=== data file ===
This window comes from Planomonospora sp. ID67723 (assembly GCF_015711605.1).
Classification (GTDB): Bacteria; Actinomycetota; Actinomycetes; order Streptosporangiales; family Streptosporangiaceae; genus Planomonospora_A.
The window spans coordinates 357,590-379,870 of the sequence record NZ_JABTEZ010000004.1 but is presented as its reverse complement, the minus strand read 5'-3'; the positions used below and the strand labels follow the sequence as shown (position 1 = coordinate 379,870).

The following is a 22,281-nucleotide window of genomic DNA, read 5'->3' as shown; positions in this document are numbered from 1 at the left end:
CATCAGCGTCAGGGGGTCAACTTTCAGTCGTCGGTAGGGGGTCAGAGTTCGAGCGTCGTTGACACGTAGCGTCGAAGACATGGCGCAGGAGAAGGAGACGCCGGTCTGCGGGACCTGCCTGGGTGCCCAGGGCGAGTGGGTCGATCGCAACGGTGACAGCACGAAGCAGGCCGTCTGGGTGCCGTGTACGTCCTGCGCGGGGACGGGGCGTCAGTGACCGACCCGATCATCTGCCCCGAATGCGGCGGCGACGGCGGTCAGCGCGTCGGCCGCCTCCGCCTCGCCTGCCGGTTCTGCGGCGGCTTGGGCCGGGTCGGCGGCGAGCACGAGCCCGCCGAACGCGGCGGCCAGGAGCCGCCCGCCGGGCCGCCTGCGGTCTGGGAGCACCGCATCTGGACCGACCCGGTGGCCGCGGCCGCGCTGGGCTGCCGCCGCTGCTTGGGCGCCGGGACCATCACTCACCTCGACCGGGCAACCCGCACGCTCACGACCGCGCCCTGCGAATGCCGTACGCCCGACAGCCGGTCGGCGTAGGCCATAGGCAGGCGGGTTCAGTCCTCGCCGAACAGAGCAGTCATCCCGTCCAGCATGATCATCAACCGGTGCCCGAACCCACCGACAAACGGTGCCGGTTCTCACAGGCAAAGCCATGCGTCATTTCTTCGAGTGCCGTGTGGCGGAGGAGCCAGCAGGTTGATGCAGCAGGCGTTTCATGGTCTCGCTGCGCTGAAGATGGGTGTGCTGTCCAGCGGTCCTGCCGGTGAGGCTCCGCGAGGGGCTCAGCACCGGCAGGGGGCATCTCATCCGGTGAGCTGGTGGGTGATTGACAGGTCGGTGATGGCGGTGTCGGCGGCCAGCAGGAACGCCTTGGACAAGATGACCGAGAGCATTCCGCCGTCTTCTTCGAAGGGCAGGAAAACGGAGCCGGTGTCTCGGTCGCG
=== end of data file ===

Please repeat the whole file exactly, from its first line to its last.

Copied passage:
This window comes from Planomonospora sp. ID67723 (assembly GCF_015711605.1).
Classification (GTDB): Bacteria; Actinomycetota; Actinomycetes; order Streptosporangiales; family Streptosporangiaceae; genus Planomonospora_A.
The window spans coordinates 357,590-379,870 of the sequence record NZ_JABTEZ010000004.1 but is presented as its reverse complement, the minus strand read 5'-3'; the positions used below and the strand labels follow the sequence as shown (position 1 = coordinate 379,870).

The following is a 22,281-nucleotide window of genomic DNA, read 5'->3' as shown; positions in this document are numbered from 1 at the left end:
CATCAGCGTCAGGGGGTCAACTTTCAGTCGTCGGTAGGGGGTCAGAGTTCGAGCGTCGTTGACACGTAGCGTCGAAGACATGGCGCAGGAGAAGGAGACGCCGGTCTGCGGGACCTGCCTGGGTGCCCAGGGCGAGTGGGTCGATCGCAACGGTGACAGCACGAAGCAGGCCGTCTGGGTGCCGTGTACGTCCTGCGCGGGGACGGGGCGTCAGTGACCGACCCGATCATCTGCCCCGAATGCGGCGGCGACGGCGGTCAGCGCGTCGGCCGCCTCCGCCTCGCCTGCCGGTTCTGCGGCGGCTTGGGCCGGGTCGGCGGCGAGCACGAGCCCGCCGAACGCGGCGGCCAGGAGCCGCCCGCCGGGCCGCCTGCGGTCTGGGAGCACCGCATCTGGACCGACCCGGTGGCCGCGGCCGCGCTGGGCTGCCGCCGCTGCTTGGGCGCCGGGACCATCACTCACCTCGACCGGGCAACCCGCACGCTCACGACCGCGCCCTGCGAATGCCGTACGCCCGACAGCCGGTCGGCGTAGGCCATAGGCAGGCGGGTTCAGTCCTCGCCGAACAGAGCAGTCATCCCGTCCAGCATGATCATCAACCGGTGCCCGAACCCACCGACAAACGGTGCCGGTTCTCACAGGCAAAGCCATGCGTCATTTCTTCGAGTGCCGTGTGGCGGAGGAGCCAGCAGGTTGATGCAGCAGGCGTTTCATGGTCTCGCTGCGCTGAAGATGGGTGTGCTGTCCAGCGGTCCTGCCGGTGAGGCTCCGCGAGGGGCTCAGCACCGGCAGGGGGCATCTCATCCGGTGAGCTGGTGGGTGATTGACAGGTCGGTGATGGCGGTGTCGGCGGCCAGCAGGAACGCCTTGGACAAGATGACCGAGAGCATTCCGCCGTCTTCTTCGAAGGGCAGGAAAACGGAGCCGGTGTCTCGGTCGCG